Aravind Adiga was born in Madras (now Chennai), India, in 1974. He completed his schooling in India and Australia. He graduated from Columbia University in New York with a B.A. in English literature - among his teachers was Simon Schama. After his B.A., he went on a scholarship from Columbia to Magdalen College, Oxford, where he received his M.Phil. in English literature (among his tutors at Oxford was Hermione Lee). He entered journalism in 2000 through an internship at the Washington, DC bureau of the Financial Times.
    He currently lives in Mumbai.

    Somewhat more bizarrely, the Times of India called him a software engineer from Karnataka...
    ?He wishes he had never entered the funhouse. But he has. Then he wishes he were dead. But he's not. Therefore he will construct funhouses for others and be their secret operator--though he would rather be among the lovers for whom funhouses are designed.?

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    Default re: Man Booker Prize 2008

    Quote Originally Posted by Cocko View Post
    I'm not usually one for awards so I need a little clarification here... are the books on the current long list representing titles released prior to October 2007 or does it include titles yet to be commercially available but slated for released up until September 2008? If not, then this would count out Carey, Winton and Garner?
    The book has to be published in the UK within those dates.
    And, wankery aside, I don't mind a good caper story.
    What is it with Carey? His recent titles seem to refer in some way to the wrong side of the law: Theft, His Illegal Self, My Life As A Fake, etc.

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    Default re: Man Booker Prize 2008

    Quote Originally Posted by Cocko View Post
    I'm not usually one for awards so I need a little clarification here... are the books on the current long list representing titles released prior to October 2007 or does it include titles yet to be commercially available but slated for released up until September 2008? If not, then this would count out Carey, Winton and Garner?
    No, the books on the current longlist were published (or will be published) in the UK between October 2007 and September 2008. The in the UK bit would have qualified Carpentaria even though it was published in Australia by Giramondo in 2006.

    Nobody even knows which titles were nominated, though, as this is kept a big secret. Publishers have a quota of books they can put forward, and then the judges can call in titles if they want to, but it's possible that some of the titles that people are complaining about not being on the longlist weren't even read by the judges.

    Obviously I might be going against the tide, but I for one thought that Theft was a much better book than His Illegal Self. Possibly not in terms of style and structure, but certainly in the way it captured the relationship between the central protagonists... And, wankery aside, I don't mind a good caper story.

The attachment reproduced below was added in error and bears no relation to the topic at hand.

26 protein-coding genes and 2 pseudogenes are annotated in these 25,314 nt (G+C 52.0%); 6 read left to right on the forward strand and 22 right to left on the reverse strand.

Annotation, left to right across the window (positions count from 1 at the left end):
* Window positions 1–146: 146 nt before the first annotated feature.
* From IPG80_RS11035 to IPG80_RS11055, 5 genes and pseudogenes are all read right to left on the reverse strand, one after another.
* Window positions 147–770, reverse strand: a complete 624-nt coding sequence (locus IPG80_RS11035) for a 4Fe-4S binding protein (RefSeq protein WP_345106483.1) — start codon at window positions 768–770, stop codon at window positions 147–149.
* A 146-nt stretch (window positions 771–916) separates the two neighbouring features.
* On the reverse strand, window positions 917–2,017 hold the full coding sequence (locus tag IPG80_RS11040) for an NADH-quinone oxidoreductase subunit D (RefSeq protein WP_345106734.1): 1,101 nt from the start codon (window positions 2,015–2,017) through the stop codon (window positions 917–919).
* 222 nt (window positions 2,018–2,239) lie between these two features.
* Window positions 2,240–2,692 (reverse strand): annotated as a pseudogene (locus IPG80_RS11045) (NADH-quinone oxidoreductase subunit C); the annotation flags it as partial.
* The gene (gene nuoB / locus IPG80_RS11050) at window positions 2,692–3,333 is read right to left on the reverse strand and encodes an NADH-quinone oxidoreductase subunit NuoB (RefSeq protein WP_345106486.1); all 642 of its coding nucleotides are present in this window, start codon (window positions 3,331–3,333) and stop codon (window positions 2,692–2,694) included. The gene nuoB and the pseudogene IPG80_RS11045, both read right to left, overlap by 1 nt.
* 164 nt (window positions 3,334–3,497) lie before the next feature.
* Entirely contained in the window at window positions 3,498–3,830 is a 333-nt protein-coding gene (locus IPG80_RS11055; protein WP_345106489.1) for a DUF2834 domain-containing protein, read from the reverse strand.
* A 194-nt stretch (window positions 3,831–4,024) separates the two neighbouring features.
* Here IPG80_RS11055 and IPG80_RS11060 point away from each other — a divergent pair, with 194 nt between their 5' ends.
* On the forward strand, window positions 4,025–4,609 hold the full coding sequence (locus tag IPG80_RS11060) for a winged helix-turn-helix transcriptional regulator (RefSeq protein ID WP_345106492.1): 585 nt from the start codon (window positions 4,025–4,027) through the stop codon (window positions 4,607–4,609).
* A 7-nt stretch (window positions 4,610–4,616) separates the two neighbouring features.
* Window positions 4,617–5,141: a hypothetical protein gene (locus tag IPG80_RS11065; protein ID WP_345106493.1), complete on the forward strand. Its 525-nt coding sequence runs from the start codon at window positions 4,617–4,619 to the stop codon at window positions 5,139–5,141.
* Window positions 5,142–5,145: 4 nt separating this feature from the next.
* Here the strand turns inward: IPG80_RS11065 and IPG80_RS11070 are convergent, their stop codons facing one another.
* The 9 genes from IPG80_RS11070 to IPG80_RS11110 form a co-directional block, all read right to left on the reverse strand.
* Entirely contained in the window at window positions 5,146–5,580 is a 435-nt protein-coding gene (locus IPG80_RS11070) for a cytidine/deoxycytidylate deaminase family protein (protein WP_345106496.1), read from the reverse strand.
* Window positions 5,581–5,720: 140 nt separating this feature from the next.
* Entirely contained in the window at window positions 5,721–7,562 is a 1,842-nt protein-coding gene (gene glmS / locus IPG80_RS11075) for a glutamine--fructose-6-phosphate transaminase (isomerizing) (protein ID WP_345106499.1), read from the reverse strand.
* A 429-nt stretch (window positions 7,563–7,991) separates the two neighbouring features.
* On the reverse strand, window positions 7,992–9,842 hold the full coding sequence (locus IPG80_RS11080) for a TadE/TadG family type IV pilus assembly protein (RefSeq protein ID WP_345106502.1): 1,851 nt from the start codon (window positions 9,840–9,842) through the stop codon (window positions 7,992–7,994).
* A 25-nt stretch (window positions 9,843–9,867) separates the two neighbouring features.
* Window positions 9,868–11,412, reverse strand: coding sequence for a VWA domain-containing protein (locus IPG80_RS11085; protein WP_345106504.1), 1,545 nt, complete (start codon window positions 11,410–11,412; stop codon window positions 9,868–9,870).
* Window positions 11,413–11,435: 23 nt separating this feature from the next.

I liked both, but the exquisite prose in His Illegal Self blew me away more than Theft.
    ?He wishes he had never entered the funhouse. But he has. Then he wishes he were dead. But he's not. Therefore he will construct funhouses for others and be their secret operator--though he would rather be among the lovers for whom funhouses are designed.?

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    Default re: Man Booker Prize 2008

    Quote Originally Posted by Stewart View Post
    What is it with Carey? His recent titles seem to refer in some way to the wrong side of the law: Theft, His Illegal Self, My Life As A Fake, etc.
    I don't know, I've read eight of his books and each of them seems to deal with an outsider, in many cases on the fringe of the law. Think of the underground gambling in Oscar and Lucinda, the conman in Illywhacker, the illegal aliens in The Unusual Life of Tristam Smith and of course Australia's most mythical of all criminals Ned Kelly. Then there is the examples you've cited... you could argue that this is Carey embracing the great Australian notion of a convict identity.
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    Default re: Man Booker Prize 2008

    Quote Originally Posted by Funhouse View Post
    I liked both, but the exquisite prose in His Illegal Self blew me away more than Theft.
    I certainly agree that Carey's craft is on display more in His Illegal Self than Theft and I agree that passages from His Illegal Self are among the best I read. I just didn't get into the plot, which was a shame.